Friday, April 01, 2005

Taking a beating in the Southern Ocean

Tremendous log entry in Yachting World from Paul Kelly, skipper of Team Save The Children. They're on leg four of the 2004/5 Global Challenge in the Southern Ocean and Paul's entry provides a nice window into the type of conditions many of us have read about, but few experienced. The 2004/5 Global Challenge is comprised of twelve teams sailing identical 72 foot steel yachts out of Portsmouth in the UK. Billed as the world's toughest yacht race, the course takes them around the world the 'wrong way', against the prevailing winds and currents, stopping in Buenos Aires, Wellington, Sydney, Cape Town, Boston and La Rochelle before returning to Portsmouth in the UK some 10 months later. On March 31 (yesterday) Team Save The Children were under 5 knots at sunrise. By 2000 last night a cold front swept through with 50 knots and lumpy seas. I've read many accounts of the roaring 40's, but each time I hear about sailors meeting the challenge I'm entranced. Having been in my fair share of rough conditions offshore I have a sense of what it must be like but the sheer hostility of the southern ocean environment must be very imposing. Here is another terrific entry from Eero Lehtinen, skipper of competitor SAIC La Jolla.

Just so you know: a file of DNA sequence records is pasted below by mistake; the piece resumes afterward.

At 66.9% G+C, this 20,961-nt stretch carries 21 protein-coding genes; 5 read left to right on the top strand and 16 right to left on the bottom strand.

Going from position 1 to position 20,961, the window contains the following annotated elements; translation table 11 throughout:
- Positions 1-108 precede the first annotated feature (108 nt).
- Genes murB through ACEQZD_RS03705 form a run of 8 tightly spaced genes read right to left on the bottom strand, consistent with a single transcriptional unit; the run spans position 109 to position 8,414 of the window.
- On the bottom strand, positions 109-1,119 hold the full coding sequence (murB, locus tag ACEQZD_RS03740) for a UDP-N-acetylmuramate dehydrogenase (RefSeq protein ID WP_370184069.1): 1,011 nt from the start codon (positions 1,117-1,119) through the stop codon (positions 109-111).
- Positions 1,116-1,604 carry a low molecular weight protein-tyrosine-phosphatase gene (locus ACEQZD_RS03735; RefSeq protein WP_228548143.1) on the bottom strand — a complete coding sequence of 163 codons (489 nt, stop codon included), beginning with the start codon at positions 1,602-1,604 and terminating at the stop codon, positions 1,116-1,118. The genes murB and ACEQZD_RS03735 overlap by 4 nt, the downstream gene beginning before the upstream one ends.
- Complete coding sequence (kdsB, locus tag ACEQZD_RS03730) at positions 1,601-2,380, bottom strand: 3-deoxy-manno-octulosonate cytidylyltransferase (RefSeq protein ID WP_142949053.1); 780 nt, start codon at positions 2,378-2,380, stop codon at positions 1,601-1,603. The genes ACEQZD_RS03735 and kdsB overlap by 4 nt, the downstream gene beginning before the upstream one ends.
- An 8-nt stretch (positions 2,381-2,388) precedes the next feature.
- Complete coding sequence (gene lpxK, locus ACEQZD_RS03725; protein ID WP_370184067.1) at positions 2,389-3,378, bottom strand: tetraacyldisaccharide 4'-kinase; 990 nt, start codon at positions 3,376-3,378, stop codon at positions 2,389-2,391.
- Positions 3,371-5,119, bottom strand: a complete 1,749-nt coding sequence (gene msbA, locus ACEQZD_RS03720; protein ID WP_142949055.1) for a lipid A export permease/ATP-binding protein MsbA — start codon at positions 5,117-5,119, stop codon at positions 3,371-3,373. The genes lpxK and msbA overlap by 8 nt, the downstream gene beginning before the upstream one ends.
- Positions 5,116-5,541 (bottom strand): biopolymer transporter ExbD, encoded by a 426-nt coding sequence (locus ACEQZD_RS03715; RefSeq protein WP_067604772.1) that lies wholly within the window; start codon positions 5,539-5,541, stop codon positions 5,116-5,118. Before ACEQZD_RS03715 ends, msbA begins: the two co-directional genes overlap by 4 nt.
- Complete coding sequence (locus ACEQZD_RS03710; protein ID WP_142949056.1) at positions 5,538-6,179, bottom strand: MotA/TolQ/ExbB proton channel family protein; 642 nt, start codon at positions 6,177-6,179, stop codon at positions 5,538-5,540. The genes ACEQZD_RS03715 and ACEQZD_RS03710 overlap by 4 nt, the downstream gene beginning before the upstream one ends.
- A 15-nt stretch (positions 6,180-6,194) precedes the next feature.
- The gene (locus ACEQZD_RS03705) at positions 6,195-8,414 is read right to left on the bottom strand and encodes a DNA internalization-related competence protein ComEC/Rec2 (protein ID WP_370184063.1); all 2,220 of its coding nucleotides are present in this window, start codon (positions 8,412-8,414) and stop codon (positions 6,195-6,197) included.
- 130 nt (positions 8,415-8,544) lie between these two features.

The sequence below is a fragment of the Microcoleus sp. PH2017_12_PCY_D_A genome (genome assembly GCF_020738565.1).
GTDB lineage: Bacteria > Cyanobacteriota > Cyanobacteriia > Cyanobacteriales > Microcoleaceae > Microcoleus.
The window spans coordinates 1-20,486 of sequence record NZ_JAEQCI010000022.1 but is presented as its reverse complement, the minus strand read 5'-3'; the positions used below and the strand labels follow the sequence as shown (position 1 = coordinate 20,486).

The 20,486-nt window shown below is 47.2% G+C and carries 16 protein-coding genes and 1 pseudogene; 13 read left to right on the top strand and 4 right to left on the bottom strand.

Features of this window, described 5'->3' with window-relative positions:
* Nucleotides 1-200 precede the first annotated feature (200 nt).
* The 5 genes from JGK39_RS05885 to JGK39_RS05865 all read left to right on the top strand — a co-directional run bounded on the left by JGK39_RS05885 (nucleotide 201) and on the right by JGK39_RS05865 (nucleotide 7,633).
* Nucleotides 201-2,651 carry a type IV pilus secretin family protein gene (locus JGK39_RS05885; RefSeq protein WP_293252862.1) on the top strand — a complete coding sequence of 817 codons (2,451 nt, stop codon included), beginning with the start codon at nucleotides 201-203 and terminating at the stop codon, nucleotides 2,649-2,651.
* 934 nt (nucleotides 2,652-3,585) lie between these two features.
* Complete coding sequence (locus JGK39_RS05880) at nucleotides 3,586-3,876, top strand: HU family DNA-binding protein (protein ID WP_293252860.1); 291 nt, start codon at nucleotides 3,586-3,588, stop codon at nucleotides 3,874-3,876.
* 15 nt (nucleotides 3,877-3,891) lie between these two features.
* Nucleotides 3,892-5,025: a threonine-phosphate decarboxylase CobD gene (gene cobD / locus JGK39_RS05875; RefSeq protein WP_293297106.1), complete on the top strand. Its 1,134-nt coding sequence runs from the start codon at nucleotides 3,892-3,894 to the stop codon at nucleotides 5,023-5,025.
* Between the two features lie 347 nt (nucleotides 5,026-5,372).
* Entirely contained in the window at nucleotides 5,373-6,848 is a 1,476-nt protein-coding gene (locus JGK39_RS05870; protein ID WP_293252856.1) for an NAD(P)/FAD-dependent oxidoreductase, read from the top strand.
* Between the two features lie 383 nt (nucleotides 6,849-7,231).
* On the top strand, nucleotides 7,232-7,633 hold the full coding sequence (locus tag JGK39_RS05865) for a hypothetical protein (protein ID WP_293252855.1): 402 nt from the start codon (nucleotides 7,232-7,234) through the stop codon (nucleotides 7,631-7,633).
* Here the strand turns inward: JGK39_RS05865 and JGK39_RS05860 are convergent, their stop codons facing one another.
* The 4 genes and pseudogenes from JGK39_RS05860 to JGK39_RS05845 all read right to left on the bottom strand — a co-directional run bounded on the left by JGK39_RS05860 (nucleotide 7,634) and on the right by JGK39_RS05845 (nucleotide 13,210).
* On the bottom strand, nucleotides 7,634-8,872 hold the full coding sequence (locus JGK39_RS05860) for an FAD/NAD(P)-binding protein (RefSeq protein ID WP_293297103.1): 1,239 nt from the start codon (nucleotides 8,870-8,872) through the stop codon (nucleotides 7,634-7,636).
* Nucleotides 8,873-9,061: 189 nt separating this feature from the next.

No comments: